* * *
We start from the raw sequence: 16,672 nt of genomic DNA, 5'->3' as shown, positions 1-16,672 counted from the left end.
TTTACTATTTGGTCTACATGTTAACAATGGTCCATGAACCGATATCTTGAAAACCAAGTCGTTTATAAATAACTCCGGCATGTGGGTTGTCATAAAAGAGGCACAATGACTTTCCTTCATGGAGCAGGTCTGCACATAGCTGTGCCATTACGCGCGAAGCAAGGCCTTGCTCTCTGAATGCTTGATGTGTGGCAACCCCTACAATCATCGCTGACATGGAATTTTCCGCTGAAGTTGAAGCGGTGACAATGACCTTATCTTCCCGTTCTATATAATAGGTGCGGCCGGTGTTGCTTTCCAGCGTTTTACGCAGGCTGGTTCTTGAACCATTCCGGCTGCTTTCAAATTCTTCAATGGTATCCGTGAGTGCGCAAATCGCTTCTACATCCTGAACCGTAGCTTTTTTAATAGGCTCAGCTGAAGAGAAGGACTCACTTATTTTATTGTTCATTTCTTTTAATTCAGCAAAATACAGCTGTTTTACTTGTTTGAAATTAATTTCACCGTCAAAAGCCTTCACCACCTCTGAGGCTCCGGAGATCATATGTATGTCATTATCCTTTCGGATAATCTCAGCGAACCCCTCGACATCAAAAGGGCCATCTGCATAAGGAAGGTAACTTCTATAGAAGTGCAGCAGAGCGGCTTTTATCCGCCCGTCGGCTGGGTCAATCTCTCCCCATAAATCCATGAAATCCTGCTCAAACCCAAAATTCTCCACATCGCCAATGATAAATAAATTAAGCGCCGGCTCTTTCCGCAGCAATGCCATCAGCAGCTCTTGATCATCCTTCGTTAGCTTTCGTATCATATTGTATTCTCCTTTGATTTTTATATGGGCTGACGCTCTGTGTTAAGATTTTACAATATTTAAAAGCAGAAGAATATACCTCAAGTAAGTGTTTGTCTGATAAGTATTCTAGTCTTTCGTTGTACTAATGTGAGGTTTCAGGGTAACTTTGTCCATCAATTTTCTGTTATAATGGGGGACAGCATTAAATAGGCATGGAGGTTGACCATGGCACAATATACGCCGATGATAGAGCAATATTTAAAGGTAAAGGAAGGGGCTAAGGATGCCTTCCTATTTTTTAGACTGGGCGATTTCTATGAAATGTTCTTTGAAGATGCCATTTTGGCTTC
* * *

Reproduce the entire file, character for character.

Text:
We start from the raw sequence: 16,672 nt of genomic DNA, 5'->3' as shown, positions 1-16,672 counted from the left end.
TTTACTATTTGGTCTACATGTTAACAATGGTCCATGAACCGATATCTTGAAAACCAAGTCGTTTATAAATAACTCCGGCATGTGGGTTGTCATAAAAGAGGCACAATGACTTTCCTTCATGGAGCAGGTCTGCACATAGCTGTGCCATTACGCGCGAAGCAAGGCCTTGCTCTCTGAATGCTTGATGTGTGGCAACCCCTACAATCATCGCTGACATGGAATTTTCCGCTGAAGTTGAAGCGGTGACAATGACCTTATCTTCCCGTTCTATATAATAGGTGCGGCCGGTGTTGCTTTCCAGCGTTTTACGCAGGCTGGTTCTTGAACCATTCCGGCTGCTTTCAAATTCTTCAATGGTATCCGTGAGTGCGCAAATCGCTTCTACATCCTGAACCGTAGCTTTTTTAATAGGCTCAGCTGAAGAGAAGGACTCACTTATTTTATTGTTCATTTCTTTTAATTCAGCAAAATACAGCTGTTTTACTTGTTTGAAATTAATTTCACCGTCAAAAGCCTTCACCACCTCTGAGGCTCCGGAGATCATATGTATGTCATTATCCTTTCGGATAATCTCAGCGAACCCCTCGACATCAAAAGGGCCATCTGCATAAGGAAGGTAACTTCTATAGAAGTGCAGCAGAGCGGCTTTTATCCGCCCGTCGGCTGGGTCAATCTCTCCCCATAAATCCATGAAATCCTGCTCAAACCCAAAATTCTCCACATCGCCAATGATAAATAAATTAAGCGCCGGCTCTTTCCGCAGCAATGCCATCAGCAGCTCTTGATCATCCTTCGTTAGCTTTCGTATCATATTGTATTCTCCTTTGATTTTTATATGGGCTGACGCTCTGTGTTAAGATTTTACAATATTTAAAAGCAGAAGAATATACCTCAAGTAAGTGTTTGTCTGATAAGTATTCTAGTCTTTCGTTGTACTAATGTGAGGTTTCAGGGTAACTTTGTCCATCAATTTTCTGTTATAATGGGGGACAGCATTAAATAGGCATGGAGGTTGACCATGGCACAATATACGCCGATGATAGAGCAATATTTAAAGGTAAAGGAAGGGGCTAAGGATGCCTTCCTATTTTTTAGACTGGGCGATTTCTATGAAATGTTCTTTGAAGATGCCATTTTGGCTTC